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Public Safety Training Facility

Monroe Community College
Rochester, New York


Learning about Heart Sounds


Examine the following recording carefully

image

These tracings are recorded simultaneously from a healthy 15 y.o. male "P.J." at the MCC Paramedic Lab

To be able to appreciate and make physical diagnosis from heart sounds it is VERY important that the student paramedic understand the normal sequence of events in the normal heart. In addition, several terms must be understood prior to reading the following pages.

Please relate the following terms to the diagram above:

aortic valve - A three cusp semilunar valve between left ventricle and aorta. It is the smallest valve.

bruit (brew'-E) - A sound, heard with a stethoscope, usually created by turbulent blood flow through abnormal vessels. Not yet illustrated.

diastole (di-as'-toe-lee) - to relax or fill with blood, when used alone (not specifying ventricular or atrial), always means ventricular diasystole.

Erb's point - ascultatory point midway between T and P locations. (See auscultatory Landmarks below)

early diastole - same as postsystole/postsystolic.

gallop - Having an S3 or S4 or both. This results in sound patterns that resemble a running horse.

late diastolic - end of diastolic period, same as presystole.

late systole - end of systole (same a presystole time period).

mid-diastole - middle of diastole.

mid-systole - middle of systole.

mitral valve - The bicuspid AV valve between the left atrium and left ventricle. It is the 2nd largest valve in the heart.

murmur - A sound, heard with a stethoscope, usually created by turbulent blood flow through abnormal valves.

presystole - (time) before systole, same as end diastole.

pulmonic valve - A three cusp semilunar valve between right ventricle and pulmonic artery. It is the 2nd smallest valve.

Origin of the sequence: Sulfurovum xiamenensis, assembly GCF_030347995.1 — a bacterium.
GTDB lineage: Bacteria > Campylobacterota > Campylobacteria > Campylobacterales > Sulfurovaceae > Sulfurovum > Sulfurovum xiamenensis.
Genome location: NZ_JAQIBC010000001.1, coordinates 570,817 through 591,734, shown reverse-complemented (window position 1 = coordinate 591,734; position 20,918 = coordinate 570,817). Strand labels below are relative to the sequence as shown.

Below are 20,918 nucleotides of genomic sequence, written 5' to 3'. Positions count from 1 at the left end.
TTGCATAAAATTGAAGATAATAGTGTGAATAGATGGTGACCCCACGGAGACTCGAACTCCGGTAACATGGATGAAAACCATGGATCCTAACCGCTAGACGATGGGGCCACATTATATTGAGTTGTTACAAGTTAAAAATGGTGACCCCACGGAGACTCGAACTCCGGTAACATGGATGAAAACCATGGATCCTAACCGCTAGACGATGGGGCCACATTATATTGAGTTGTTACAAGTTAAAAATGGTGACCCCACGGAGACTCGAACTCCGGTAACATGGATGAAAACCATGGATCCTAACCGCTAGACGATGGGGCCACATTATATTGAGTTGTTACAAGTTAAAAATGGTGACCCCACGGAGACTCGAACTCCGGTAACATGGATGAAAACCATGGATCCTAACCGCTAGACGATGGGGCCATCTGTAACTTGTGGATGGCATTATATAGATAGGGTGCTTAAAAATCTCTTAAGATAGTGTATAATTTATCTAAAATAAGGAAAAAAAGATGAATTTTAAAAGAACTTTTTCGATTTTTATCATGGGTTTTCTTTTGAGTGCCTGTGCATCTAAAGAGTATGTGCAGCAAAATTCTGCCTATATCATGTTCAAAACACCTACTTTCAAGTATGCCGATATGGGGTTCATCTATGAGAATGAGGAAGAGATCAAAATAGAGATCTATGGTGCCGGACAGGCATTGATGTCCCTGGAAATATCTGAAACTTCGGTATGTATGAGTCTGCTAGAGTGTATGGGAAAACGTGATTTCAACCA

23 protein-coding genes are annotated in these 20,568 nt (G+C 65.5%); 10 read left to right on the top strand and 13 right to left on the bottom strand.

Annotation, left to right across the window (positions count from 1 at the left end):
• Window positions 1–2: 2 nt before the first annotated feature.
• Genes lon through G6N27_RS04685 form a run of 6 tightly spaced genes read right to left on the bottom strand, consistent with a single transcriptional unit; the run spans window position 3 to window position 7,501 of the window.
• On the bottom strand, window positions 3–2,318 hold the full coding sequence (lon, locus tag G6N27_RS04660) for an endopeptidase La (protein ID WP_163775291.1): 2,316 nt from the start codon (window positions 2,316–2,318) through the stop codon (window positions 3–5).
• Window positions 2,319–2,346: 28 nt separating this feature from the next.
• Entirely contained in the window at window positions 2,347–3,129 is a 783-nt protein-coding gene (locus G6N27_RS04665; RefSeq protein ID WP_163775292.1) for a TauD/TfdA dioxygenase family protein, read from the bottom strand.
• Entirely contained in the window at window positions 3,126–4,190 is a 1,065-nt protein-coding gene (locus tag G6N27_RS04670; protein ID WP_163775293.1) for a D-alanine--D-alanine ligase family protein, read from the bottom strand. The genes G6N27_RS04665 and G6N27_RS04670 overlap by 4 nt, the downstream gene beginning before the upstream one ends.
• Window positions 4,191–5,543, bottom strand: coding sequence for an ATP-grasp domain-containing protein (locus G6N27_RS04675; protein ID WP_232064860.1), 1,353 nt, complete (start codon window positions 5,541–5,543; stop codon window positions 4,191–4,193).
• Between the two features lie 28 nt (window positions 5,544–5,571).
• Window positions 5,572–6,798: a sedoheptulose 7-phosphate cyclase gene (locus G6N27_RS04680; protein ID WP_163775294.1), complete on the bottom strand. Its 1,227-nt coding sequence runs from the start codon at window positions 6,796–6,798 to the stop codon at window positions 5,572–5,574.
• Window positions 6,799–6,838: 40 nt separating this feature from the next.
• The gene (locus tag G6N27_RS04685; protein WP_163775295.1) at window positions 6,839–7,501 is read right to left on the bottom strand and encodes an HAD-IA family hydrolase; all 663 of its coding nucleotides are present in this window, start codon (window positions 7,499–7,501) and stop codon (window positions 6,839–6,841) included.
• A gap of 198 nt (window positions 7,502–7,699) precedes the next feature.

S1 - "Sound One" or first heart sound. The LUB in lub-dub. It is created by near simultaneous closure of the mitral and tricuspid valves.

S2 - "Sound Two" or second heart sound. The DUB in lub-dub. It is created by near simultaneous closure of the aortic and pulmonic valves.

S3 - Third heart sound or "ventricular gallop". Low in volume and in frequency (pitch). Heard in the early diastolic period and is normal in children. In adults >35 indicates CHF. It is NOT caused by valves, it is created by sudden tensing of the ventricular wall.

S4 - Forth heart sound or "atrial gallop". Low in volume and in frequency. Heard in the end-diastolic period. Can indicate HTN, CAD, or AMI.

systole (sis'-toe-lee) - to contract or eject blood, when used alone (not specifying ventricular or atrial), always means ventricular systole.

tricuspid valve - A three cusp AV valve between right atrium and right ventricle. It is the largest valve.


Auscultatory Landmarks 

Normal S1 S2                          Split S2 

Split S1                        Split S1 and S2

S3 Gallop                             S4 Gallop

Quadrupal Gallop                Sumation Gallop

Systolic Murmurs              Diastolic Murmurs

Midsystolic Click     Practice with real sounds

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URL: /depts/pstc/backup/parashs.htm

Updated: May 16, 2000
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